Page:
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March 4, 2020

Tisch Center Course Spotlight: Tourism Advertising and Public Relations, Professor Pierre Gervois

Tourism Advertising and Public Relations is an elective in the MS in Tourism Management. Professor Pierre Gervois, the instructor, tells us more about his background and the course in this post.

What is your background?

I studied philosophy and constitutional law in Paris, and my first job was in politics, writing speeches for politicians. At the same time, I was painting and exploring abstract forms of art. Following a French government cabinet reshuffle in 2000, I ended up working at the Ministry of Finance and Economics, at the Department of International Chambers of Commerce and Industries, where I was in charge of coordinating business relations with China. I was also teaching international marketing and communications in several French universities and business schools, and discovered that teaching was something that I liked a lot. I have always been teaching since then.

In 2005, I left my government job and started to advise Western companies in their investments and developments in China, with a particular focus on hospitality and tourism businesses. From 2007 to 2013, I was working and living in Shanghai, where I was advising international tourism businesses and organizations on their strategy with Chinese outbound tourists.

I immigrated to the United States in 2013 and started a media production company, producing travel-related content (digital publications and documentary films about travel & art in the U.S.) as well as an interview series for television focused on philanthropy and social justice issues in the United States.

At the Tisch Center, you teach the Tourism Advertising & PR course. What are the objectives of the course?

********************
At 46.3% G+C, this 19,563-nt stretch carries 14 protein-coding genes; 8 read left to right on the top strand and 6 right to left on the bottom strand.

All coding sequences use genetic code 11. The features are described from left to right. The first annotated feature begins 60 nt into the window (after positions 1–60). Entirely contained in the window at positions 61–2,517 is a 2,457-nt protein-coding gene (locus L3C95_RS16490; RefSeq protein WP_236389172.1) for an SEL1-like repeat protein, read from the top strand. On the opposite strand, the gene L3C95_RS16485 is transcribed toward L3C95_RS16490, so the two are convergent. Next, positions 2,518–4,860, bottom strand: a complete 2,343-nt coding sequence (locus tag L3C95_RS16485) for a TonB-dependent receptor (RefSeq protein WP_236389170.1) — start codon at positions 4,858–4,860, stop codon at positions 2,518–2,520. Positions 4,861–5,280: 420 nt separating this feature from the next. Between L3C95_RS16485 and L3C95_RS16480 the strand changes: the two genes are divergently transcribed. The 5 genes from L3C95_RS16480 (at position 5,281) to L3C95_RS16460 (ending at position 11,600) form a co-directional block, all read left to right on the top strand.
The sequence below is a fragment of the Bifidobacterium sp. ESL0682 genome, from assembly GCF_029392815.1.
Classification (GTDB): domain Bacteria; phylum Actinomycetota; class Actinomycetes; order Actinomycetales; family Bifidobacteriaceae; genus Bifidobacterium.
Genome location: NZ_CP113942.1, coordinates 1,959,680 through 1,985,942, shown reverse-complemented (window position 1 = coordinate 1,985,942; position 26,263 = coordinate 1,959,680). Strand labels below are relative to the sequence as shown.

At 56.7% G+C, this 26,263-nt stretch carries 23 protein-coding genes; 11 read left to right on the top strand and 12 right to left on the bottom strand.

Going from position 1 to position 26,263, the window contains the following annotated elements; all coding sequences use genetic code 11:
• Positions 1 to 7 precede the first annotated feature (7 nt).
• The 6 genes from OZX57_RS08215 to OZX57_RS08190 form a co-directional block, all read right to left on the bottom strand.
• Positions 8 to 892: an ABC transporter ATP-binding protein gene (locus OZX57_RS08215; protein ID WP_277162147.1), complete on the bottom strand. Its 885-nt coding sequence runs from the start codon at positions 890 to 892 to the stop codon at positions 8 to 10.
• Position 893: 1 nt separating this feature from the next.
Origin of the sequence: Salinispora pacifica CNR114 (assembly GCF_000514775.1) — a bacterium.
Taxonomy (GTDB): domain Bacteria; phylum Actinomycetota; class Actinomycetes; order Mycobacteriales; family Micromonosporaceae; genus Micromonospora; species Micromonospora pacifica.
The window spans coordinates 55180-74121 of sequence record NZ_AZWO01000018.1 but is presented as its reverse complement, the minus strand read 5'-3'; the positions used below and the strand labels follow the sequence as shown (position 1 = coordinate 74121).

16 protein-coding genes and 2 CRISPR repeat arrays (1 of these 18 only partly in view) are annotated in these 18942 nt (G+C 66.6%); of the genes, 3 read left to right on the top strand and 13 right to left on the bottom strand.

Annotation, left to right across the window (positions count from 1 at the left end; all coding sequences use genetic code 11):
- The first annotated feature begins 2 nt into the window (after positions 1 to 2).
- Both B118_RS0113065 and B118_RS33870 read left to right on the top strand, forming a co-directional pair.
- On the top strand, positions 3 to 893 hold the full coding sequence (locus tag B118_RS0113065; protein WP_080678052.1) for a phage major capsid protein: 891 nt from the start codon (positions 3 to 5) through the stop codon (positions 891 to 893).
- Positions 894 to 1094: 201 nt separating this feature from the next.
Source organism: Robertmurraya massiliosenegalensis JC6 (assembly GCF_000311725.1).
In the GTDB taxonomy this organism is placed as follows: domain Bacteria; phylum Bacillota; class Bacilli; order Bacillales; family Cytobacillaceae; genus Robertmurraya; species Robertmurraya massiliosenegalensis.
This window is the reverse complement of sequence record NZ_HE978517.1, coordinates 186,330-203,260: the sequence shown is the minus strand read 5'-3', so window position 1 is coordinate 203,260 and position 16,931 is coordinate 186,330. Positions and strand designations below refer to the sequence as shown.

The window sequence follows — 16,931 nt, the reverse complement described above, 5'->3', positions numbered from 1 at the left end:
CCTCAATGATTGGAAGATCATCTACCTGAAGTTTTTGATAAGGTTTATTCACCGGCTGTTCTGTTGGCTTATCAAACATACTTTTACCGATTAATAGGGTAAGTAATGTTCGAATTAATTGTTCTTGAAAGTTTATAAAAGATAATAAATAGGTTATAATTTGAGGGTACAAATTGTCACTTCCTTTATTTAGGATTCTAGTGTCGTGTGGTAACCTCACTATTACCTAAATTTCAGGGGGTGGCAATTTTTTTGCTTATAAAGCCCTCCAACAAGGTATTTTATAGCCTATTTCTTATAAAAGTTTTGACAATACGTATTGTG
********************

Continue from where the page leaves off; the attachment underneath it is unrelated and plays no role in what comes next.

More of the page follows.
I had the pleasure to work with more than 20 countries on tourism advertising and public relations projects over the last 15 years, and I could see how important it was, for a destination, to have a well-crafted and executed advertising and PR campaign.  My goal is to share my experiences with my students and make them the best possible advertising and PR professionals, as well as anticipating the new trends in the ever-changing tourism industry.

In class, we are exploring how destinations, at the city, county, state and federal levels, are promoting themselves to domestic and international travelers. We are analyzing the new travel trends for the upcoming decade: a transition towards more authenticity, more genuine travel experiences, more interactions with the residents of a destination, and growing incorporation of local arts and culture in the advertising and public relations mix.

Why are you interested in this specific topic? 

The tourism industry is one of the largest industries in the world, and has a major impact on the global economy. It's also an industry that is fundamentally, deeply human: welcoming a guest, sharing ideas, discovering new cultures, confronting stereotypes and embracing our differences. I have always thought that promoting a destination through advertising and PR was a fascinating task that requested a multidisciplinary approach at the confluence of advertising, psychology, new technologies, and political science.

What impact do you hope to have on your students through this course?

Good advertising and PR professionals should be able to adapt to any unforeseen circumstance and adjust their destination's message and branding in real-time, based on new travelers' trends as well as major disruptions. Being curious, open-minded and respectful of other cultures are essential values for tourism professionals.

I teach my students intellectual curiosity and skepticism concerning stereotypes, and I hope they will always challenge status-quo and find innovative ways to promote destinations, in an inclusive way for all travelers.

Is there anything else you’d like to share? 

I have been very impressed by the academic environment at NYU SPS Jonathan M. Tisch Center of Hospitlality, the support and encouragement from my colleagues and the extraordinary resources at the disposal of students and faculty members to conduct research or find data to prepare a class. It is an honor for me to teach here and I feel I learn myself as much as my students and constantly get new perspectives on my professional practice.

 

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